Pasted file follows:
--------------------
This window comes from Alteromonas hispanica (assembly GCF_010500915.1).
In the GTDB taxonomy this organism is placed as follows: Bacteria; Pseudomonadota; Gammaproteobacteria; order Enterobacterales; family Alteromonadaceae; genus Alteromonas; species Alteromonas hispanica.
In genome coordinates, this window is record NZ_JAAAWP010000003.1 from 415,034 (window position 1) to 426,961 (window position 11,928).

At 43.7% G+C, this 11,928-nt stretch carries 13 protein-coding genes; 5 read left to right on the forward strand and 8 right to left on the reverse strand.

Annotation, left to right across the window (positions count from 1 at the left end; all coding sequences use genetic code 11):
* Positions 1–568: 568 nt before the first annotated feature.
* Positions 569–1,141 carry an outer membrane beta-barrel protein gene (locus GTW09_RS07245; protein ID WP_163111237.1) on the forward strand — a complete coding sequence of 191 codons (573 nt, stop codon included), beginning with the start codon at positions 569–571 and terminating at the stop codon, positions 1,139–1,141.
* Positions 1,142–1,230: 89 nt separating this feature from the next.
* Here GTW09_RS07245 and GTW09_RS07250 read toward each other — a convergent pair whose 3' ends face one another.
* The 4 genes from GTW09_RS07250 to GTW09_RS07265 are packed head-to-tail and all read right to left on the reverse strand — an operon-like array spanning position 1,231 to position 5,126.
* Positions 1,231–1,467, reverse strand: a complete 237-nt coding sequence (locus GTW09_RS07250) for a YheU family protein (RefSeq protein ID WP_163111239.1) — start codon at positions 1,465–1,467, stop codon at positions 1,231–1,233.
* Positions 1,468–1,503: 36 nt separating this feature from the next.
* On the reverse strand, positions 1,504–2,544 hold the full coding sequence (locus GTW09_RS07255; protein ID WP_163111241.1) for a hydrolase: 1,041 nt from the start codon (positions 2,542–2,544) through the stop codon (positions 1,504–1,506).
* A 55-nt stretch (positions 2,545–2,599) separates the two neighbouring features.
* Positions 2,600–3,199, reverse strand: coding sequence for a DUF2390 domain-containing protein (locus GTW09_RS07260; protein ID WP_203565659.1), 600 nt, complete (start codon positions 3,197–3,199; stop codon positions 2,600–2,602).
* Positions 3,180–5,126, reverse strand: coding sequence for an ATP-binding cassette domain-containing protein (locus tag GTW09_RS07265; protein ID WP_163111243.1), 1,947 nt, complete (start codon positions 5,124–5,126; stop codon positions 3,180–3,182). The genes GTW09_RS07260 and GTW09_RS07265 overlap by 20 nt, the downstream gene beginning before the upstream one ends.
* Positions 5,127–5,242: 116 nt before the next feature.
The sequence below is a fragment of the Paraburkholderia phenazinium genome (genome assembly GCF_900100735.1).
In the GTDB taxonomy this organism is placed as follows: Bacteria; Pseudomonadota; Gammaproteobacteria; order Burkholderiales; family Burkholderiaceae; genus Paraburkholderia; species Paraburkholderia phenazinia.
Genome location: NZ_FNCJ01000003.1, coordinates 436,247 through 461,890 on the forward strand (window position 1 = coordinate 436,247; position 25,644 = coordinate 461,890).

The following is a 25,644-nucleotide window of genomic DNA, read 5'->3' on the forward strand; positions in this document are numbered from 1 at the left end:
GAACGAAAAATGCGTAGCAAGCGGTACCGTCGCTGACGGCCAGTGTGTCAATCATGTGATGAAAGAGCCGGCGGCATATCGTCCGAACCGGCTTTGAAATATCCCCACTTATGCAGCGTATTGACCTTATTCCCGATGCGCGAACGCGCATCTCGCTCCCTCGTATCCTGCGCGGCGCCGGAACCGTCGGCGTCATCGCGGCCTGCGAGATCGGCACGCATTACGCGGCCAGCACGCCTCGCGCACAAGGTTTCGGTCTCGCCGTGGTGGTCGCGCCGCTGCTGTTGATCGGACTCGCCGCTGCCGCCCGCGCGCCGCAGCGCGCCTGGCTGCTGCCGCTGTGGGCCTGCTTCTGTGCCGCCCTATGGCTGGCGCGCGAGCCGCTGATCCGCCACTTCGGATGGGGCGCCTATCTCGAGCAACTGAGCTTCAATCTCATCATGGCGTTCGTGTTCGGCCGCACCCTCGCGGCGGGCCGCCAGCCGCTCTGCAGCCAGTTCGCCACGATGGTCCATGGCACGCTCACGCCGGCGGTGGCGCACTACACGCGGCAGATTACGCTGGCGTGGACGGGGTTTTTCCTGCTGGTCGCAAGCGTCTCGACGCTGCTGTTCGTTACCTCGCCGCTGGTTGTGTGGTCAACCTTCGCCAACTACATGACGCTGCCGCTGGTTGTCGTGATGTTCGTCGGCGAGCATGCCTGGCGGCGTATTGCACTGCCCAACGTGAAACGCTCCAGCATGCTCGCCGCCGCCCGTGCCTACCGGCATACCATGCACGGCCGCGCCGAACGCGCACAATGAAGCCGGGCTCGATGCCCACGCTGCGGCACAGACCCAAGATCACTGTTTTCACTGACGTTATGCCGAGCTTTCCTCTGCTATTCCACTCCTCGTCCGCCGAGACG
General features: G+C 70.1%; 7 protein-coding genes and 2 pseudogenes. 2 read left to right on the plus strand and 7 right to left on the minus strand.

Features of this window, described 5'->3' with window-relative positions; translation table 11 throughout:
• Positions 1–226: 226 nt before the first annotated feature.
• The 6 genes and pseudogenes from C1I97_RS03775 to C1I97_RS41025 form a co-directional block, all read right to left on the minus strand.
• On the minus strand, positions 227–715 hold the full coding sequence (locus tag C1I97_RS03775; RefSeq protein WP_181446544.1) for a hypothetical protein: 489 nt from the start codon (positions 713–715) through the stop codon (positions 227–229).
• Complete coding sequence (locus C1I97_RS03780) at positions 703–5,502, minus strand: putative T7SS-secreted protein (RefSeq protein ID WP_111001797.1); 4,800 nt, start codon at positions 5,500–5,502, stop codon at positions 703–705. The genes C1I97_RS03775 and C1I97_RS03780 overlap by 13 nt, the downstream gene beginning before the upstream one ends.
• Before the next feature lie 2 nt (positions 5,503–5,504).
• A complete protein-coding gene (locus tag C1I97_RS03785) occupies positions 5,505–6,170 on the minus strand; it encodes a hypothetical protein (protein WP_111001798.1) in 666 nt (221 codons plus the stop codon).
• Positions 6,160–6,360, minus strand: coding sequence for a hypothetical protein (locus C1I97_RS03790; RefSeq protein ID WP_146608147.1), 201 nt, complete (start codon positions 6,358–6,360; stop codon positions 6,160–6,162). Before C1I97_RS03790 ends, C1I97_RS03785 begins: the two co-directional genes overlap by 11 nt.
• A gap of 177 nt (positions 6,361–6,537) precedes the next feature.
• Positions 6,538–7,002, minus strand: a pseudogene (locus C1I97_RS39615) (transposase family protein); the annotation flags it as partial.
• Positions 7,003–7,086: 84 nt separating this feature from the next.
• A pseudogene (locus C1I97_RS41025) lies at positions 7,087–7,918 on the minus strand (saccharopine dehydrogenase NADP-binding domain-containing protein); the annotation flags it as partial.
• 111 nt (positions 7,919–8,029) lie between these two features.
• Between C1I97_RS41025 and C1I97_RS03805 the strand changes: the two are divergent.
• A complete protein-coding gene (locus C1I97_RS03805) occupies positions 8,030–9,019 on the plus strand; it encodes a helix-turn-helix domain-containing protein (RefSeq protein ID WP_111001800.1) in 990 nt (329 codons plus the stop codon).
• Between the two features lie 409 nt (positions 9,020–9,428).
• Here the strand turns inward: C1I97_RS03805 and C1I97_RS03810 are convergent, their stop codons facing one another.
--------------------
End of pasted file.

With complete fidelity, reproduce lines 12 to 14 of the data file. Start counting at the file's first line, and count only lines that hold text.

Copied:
* Positions 1,468–1,503: 36 nt separating this feature from the next.
* On the reverse strand, positions 1,504–2,544 hold the full coding sequence (locus GTW09_RS07255; protein ID WP_163111241.1) for a hydrolase: 1,041 nt from the start codon (positions 2,542–2,544) through the stop codon (positions 1,504–1,506).
* A 55-nt stretch (positions 2,545–2,599) separates the two neighbouring features.